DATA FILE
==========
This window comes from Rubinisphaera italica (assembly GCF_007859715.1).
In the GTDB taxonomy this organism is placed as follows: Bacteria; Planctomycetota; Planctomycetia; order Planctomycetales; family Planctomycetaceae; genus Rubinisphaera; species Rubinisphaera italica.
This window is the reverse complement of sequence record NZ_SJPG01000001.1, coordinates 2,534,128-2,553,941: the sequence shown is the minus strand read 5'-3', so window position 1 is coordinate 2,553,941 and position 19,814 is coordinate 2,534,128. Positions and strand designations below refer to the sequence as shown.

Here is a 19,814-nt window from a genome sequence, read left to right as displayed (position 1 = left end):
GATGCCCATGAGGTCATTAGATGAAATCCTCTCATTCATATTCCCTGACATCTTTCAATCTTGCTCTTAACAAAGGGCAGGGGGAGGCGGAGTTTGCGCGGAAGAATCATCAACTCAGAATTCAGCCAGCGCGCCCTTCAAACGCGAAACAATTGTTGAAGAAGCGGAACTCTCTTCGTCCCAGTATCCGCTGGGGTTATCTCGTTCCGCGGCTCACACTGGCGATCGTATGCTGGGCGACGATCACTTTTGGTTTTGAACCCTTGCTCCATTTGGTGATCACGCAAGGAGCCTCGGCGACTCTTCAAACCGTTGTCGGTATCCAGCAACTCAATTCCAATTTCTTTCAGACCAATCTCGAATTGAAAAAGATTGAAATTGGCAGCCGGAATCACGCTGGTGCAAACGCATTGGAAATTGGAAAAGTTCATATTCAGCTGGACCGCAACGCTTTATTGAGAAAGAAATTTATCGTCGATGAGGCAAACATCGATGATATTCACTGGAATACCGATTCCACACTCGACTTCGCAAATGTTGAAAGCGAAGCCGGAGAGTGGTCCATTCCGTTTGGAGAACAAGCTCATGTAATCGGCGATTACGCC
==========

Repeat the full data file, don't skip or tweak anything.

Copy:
This window comes from Rubinisphaera italica (assembly GCF_007859715.1).
In the GTDB taxonomy this organism is placed as follows: Bacteria; Planctomycetota; Planctomycetia; order Planctomycetales; family Planctomycetaceae; genus Rubinisphaera; species Rubinisphaera italica.
This window is the reverse complement of sequence record NZ_SJPG01000001.1, coordinates 2,534,128-2,553,941: the sequence shown is the minus strand read 5'-3', so window position 1 is coordinate 2,553,941 and position 19,814 is coordinate 2,534,128. Positions and strand designations below refer to the sequence as shown.

Here is a 19,814-nt window from a genome sequence, read left to right as displayed (position 1 = left end):
GATGCCCATGAGGTCATTAGATGAAATCCTCTCATTCATATTCCCTGACATCTTTCAATCTTGCTCTTAACAAAGGGCAGGGGGAGGCGGAGTTTGCGCGGAAGAATCATCAACTCAGAATTCAGCCAGCGCGCCCTTCAAACGCGAAACAATTGTTGAAGAAGCGGAACTCTCTTCGTCCCAGTATCCGCTGGGGTTATCTCGTTCCGCGGCTCACACTGGCGATCGTATGCTGGGCGACGATCACTTTTGGTTTTGAACCCTTGCTCCATTTGGTGATCACGCAAGGAGCCTCGGCGACTCTTCAAACCGTTGTCGGTATCCAGCAACTCAATTCCAATTTCTTTCAGACCAATCTCGAATTGAAAAAGATTGAAATTGGCAGCCGGAATCACGCTGGTGCAAACGCATTGGAAATTGGAAAAGTTCATATTCAGCTGGACCGCAACGCTTTATTGAGAAAGAAATTTATCGTCGATGAGGCAAACATCGATGATATTCACTGGAATACCGATTCCACACTCGACTTCGCAAATGTTGAAAGCGAAGCCGGAGAGTGGTCCATTCCGTTTGGAGAACAAGCTCATGTAATCGGCGATTACGCC